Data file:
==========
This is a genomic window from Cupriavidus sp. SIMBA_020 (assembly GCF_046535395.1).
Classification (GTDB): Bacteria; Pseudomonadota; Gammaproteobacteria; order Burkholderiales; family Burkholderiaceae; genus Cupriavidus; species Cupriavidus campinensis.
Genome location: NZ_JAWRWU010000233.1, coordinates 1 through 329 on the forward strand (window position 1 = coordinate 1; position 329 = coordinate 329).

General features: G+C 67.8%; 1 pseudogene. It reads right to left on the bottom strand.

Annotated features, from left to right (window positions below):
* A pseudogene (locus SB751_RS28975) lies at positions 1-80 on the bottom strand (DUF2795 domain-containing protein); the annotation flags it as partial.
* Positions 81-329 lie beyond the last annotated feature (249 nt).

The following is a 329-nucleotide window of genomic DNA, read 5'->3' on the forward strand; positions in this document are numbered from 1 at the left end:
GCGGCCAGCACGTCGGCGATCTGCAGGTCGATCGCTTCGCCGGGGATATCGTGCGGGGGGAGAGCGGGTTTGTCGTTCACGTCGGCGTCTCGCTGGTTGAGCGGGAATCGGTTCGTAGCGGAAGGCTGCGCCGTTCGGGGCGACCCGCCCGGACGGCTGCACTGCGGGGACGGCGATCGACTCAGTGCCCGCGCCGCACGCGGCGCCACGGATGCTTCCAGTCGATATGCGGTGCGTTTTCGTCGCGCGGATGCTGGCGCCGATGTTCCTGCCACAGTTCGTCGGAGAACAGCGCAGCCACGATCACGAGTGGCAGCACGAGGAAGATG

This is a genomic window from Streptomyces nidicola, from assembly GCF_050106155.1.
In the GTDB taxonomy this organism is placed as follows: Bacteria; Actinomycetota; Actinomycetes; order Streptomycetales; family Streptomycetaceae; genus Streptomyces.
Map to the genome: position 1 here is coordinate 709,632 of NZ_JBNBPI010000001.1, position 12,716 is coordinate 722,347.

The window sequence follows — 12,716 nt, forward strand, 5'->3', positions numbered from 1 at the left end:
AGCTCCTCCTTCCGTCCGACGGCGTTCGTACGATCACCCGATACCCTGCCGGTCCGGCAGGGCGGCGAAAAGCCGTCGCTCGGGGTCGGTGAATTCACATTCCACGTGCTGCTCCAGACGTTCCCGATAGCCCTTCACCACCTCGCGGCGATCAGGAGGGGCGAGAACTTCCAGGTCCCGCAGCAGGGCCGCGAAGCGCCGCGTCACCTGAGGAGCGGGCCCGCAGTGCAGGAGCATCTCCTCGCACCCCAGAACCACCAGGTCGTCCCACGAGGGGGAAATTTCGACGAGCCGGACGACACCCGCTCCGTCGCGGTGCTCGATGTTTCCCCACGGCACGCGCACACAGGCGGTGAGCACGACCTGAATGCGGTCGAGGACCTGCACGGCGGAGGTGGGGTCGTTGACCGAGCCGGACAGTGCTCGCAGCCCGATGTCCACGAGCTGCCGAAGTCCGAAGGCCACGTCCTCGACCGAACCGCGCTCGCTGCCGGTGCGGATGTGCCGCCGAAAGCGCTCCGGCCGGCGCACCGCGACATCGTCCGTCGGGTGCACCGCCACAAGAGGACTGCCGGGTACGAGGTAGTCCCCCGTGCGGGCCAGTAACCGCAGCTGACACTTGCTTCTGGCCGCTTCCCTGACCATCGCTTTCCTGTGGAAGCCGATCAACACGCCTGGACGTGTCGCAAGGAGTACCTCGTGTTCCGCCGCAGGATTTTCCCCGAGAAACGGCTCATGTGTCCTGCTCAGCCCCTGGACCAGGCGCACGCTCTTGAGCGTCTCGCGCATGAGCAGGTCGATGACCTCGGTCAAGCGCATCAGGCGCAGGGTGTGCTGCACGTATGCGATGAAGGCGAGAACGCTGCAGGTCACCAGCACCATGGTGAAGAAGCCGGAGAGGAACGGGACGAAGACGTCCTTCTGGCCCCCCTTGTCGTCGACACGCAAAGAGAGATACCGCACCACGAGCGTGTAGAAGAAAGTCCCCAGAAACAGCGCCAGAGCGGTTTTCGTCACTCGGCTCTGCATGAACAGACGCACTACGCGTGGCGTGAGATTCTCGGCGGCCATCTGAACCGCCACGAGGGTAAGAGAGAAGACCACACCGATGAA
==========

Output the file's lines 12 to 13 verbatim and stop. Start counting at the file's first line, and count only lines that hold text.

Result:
Map to the genome: position 1 here is coordinate 709,632 of NZ_JBNBPI010000001.1, position 12,716 is coordinate 722,347.

The window sequence follows — 12,716 nt, forward strand, 5'->3', positions numbered from 1 at the left end: